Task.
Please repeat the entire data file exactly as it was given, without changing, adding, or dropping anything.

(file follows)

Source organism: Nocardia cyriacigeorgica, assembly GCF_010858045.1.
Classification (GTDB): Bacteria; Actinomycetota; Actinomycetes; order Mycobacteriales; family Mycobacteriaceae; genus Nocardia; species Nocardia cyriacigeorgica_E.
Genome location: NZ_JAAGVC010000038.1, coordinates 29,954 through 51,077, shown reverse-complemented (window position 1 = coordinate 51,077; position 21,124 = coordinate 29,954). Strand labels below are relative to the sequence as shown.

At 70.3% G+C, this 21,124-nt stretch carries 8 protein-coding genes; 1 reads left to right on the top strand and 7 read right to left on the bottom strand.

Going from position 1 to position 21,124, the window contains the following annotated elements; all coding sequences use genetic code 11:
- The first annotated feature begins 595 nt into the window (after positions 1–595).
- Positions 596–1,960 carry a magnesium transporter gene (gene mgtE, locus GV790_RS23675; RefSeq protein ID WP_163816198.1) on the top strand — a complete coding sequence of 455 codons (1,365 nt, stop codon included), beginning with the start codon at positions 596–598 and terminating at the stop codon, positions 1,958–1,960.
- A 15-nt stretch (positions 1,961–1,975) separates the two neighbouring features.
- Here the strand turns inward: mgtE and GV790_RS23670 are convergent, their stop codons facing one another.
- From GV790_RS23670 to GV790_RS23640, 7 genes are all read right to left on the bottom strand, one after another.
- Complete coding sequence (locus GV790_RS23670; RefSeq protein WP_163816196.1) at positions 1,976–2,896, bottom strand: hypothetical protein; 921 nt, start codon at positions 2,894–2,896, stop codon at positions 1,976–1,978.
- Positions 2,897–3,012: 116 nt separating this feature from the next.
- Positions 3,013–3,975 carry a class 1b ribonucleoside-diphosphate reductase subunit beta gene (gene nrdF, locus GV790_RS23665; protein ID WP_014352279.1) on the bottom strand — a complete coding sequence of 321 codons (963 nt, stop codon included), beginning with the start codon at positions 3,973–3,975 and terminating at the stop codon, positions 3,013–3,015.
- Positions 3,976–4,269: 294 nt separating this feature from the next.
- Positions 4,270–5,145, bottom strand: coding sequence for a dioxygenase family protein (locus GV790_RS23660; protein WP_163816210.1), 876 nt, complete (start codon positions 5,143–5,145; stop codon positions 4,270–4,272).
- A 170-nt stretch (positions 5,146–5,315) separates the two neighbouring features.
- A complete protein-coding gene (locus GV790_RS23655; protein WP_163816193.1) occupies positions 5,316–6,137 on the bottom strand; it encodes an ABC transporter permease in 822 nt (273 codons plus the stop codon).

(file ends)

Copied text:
Source organism: Nocardia cyriacigeorgica, assembly GCF_010858045.1.
Classification (GTDB): Bacteria; Actinomycetota; Actinomycetes; order Mycobacteriales; family Mycobacteriaceae; genus Nocardia; species Nocardia cyriacigeorgica_E.
Genome location: NZ_JAAGVC010000038.1, coordinates 29,954 through 51,077, shown reverse-complemented (window position 1 = coordinate 51,077; position 21,124 = coordinate 29,954). Strand labels below are relative to the sequence as shown.

At 70.3% G+C, this 21,124-nt stretch carries 8 protein-coding genes; 1 reads left to right on the top strand and 7 read right to left on the bottom strand.

Going from position 1 to position 21,124, the window contains the following annotated elements; all coding sequences use genetic code 11:
- The first annotated feature begins 595 nt into the window (after positions 1–595).
- Positions 596–1,960 carry a magnesium transporter gene (gene mgtE, locus GV790_RS23675; RefSeq protein ID WP_163816198.1) on the top strand — a complete coding sequence of 455 codons (1,365 nt, stop codon included), beginning with the start codon at positions 596–598 and terminating at the stop codon, positions 1,958–1,960.
- A 15-nt stretch (positions 1,961–1,975) separates the two neighbouring features.
- Here the strand turns inward: mgtE and GV790_RS23670 are convergent, their stop codons facing one another.
- From GV790_RS23670 to GV790_RS23640, 7 genes are all read right to left on the bottom strand, one after another.
- Complete coding sequence (locus GV790_RS23670; RefSeq protein WP_163816196.1) at positions 1,976–2,896, bottom strand: hypothetical protein; 921 nt, start codon at positions 2,894–2,896, stop codon at positions 1,976–1,978.
- Positions 2,897–3,012: 116 nt separating this feature from the next.
- Positions 3,013–3,975 carry a class 1b ribonucleoside-diphosphate reductase subunit beta gene (gene nrdF, locus GV790_RS23665; protein ID WP_014352279.1) on the bottom strand — a complete coding sequence of 321 codons (963 nt, stop codon included), beginning with the start codon at positions 3,973–3,975 and terminating at the stop codon, positions 3,013–3,015.
- Positions 3,976–4,269: 294 nt separating this feature from the next.
- Positions 4,270–5,145, bottom strand: coding sequence for a dioxygenase family protein (locus GV790_RS23660; protein WP_163816210.1), 876 nt, complete (start codon positions 5,143–5,145; stop codon positions 4,270–4,272).
- A 170-nt stretch (positions 5,146–5,315) separates the two neighbouring features.
- A complete protein-coding gene (locus GV790_RS23655; protein WP_163816193.1) occupies positions 5,316–6,137 on the bottom strand; it encodes an ABC transporter permease in 822 nt (273 codons plus the stop codon).